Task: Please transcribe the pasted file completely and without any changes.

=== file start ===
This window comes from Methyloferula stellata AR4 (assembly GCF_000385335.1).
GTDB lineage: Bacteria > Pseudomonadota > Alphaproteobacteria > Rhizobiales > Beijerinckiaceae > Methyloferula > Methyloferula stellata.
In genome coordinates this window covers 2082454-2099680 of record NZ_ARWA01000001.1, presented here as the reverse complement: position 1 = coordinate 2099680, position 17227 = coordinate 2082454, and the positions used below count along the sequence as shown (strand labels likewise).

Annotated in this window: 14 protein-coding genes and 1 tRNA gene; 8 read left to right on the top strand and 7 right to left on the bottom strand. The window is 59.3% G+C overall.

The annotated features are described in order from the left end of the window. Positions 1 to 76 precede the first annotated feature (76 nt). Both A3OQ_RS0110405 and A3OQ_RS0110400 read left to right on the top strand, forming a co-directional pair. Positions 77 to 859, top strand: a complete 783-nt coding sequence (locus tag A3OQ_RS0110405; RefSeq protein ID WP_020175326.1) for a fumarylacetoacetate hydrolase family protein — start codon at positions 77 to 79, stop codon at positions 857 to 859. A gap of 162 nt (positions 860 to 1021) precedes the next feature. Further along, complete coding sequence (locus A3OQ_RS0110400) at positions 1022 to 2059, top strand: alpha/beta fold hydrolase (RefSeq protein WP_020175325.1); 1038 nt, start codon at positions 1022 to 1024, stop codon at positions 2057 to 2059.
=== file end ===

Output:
This window comes from Methyloferula stellata AR4 (assembly GCF_000385335.1).
GTDB lineage: Bacteria > Pseudomonadota > Alphaproteobacteria > Rhizobiales > Beijerinckiaceae > Methyloferula > Methyloferula stellata.
In genome coordinates this window covers 2082454-2099680 of record NZ_ARWA01000001.1, presented here as the reverse complement: position 1 = coordinate 2099680, position 17227 = coordinate 2082454, and the positions used below count along the sequence as shown (strand labels likewise).

Annotated in this window: 14 protein-coding genes and 1 tRNA gene; 8 read left to right on the top strand and 7 right to left on the bottom strand. The window is 59.3% G+C overall.

The annotated features are described in order from the left end of the window. Positions 1 to 76 precede the first annotated feature (76 nt). Both A3OQ_RS0110405 and A3OQ_RS0110400 read left to right on the top strand, forming a co-directional pair. Positions 77 to 859, top strand: a complete 783-nt coding sequence (locus tag A3OQ_RS0110405; RefSeq protein ID WP_020175326.1) for a fumarylacetoacetate hydrolase family protein — start codon at positions 77 to 79, stop codon at positions 857 to 859. A gap of 162 nt (positions 860 to 1021) precedes the next feature. Further along, complete coding sequence (locus A3OQ_RS0110400) at positions 1022 to 2059, top strand: alpha/beta fold hydrolase (RefSeq protein WP_020175325.1); 1038 nt, start codon at positions 1022 to 1024, stop codon at positions 2057 to 2059.